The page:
Balneus

Australian Lefty on Politics, Governance, Science and Info Management

Climate policy prospects and politeness

Posted by Dave Bath on 2009-05-25


The success or failure of politics in the face of climate change can be guessed at by visiting any major railway station, and observe not the quality of the infrastructure, but the actions of people.

In Australia, at least, it doesn’t look good.

We know that it isn’t going to be easy to get people to act (especially vote) responsibly in the face of climate change – because it requires people to curtail their guilty carbon pleasures for the common good.

But what are the chances of useful changes when people won’t act in ways that serve themselves in the short term, as well as everybody else?

Have you tried getting off a train at a major railway station lately?  Apart from a few people, most of those wanting to board the train crowd around the doorways, preventing passengers from getting off the train.

Why does this happen?  I cannot figure out why people do this, when trying to do this actually slows everyone down, including themselves.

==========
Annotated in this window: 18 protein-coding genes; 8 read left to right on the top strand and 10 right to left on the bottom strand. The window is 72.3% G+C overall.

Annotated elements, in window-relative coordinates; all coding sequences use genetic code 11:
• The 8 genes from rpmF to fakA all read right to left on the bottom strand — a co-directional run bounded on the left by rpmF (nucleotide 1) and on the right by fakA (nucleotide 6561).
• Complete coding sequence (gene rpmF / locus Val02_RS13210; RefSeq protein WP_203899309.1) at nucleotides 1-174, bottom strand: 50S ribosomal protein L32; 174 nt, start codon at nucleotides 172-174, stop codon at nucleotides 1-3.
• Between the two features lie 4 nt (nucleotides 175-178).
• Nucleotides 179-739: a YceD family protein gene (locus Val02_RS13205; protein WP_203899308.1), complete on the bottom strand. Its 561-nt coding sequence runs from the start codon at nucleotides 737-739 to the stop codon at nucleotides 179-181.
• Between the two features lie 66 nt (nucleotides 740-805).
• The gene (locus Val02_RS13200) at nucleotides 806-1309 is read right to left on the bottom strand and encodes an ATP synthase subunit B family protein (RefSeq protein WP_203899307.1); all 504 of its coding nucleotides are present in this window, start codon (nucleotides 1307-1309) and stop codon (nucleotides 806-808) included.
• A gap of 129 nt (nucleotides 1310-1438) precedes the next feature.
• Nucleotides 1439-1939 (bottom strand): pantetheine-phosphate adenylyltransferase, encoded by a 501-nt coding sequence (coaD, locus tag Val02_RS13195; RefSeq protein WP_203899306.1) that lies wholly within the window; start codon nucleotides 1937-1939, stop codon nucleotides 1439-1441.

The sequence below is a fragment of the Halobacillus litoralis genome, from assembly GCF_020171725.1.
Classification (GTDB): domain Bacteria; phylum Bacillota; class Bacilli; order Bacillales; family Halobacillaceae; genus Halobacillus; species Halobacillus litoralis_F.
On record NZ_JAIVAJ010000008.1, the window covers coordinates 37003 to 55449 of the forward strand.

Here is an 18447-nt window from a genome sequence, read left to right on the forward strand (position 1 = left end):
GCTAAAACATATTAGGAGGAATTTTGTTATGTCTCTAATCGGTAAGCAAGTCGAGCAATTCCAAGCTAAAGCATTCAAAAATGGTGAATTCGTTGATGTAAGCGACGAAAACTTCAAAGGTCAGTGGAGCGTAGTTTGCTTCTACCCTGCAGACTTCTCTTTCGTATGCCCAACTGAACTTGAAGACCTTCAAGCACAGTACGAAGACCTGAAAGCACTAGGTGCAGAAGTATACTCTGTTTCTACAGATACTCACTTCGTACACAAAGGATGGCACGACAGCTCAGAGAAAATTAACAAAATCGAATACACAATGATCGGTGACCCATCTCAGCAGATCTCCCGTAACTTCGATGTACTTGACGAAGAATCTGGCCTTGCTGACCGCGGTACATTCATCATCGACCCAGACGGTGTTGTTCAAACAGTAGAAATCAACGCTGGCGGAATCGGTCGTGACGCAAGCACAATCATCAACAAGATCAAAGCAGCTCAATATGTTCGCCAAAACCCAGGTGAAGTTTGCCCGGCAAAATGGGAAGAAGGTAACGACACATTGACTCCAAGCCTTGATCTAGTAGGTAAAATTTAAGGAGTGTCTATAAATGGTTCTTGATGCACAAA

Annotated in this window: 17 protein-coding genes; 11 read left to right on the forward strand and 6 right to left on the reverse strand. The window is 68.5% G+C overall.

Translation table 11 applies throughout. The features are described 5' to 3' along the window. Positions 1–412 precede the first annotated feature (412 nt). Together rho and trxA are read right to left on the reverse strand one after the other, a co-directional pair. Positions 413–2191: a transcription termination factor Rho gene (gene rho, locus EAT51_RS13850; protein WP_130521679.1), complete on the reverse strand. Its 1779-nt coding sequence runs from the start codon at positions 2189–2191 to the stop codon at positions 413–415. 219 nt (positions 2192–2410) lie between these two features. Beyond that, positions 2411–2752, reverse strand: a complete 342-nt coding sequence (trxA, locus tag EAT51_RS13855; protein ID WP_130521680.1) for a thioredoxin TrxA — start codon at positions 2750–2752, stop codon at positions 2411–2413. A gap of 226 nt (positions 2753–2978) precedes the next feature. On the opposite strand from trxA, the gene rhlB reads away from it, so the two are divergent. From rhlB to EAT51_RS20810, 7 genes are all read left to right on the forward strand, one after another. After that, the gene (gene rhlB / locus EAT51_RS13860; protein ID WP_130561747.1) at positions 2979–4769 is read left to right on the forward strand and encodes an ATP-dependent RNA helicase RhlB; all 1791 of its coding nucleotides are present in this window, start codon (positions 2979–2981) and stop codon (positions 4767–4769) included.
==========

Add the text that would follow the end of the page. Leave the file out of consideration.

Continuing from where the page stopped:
If we lack the sense and courtesy that in this instance provides greater immediate convenience, then there is no hope that we will be able to be more responsible when the payoff is much later.

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3 Responses to “Climate policy prospects and politeness”

  1. Jacques Chester said

    In Perth they form two mobs on either side of the door markings on the platform, leaving a space about two shoulder-widths.

    Occasionally someone breaks this emergent social order and stands in the “empty” space, thus forcing everyone leaving the train to bunch up through a bottleneck one shoulder-width wide.

    Whenever I see this happening, I ask them if they can step back. They almost always do.

  2. Dave Bath said

    JC@1: lucky you. Perhaps some sociologist can see if there is an inverse, inverse square or whatever relationshid between population of a town v proportion of those who wait. Personally, i’d reckon above 40k and it goes downhill fast. Country comparisons would be interesting, esp correlated to crime, litter, etc.

  3. Jacques Chester said

    I suspect it’s more down to the dumb luck of local custom. In Perth the custom is to stand clear, new people see everyone standing clear, and so they act the same.

    Tradition is a lot like standing waves in a fluid. The individual particles may have their own chaotic ends, but they follow the same basic path.

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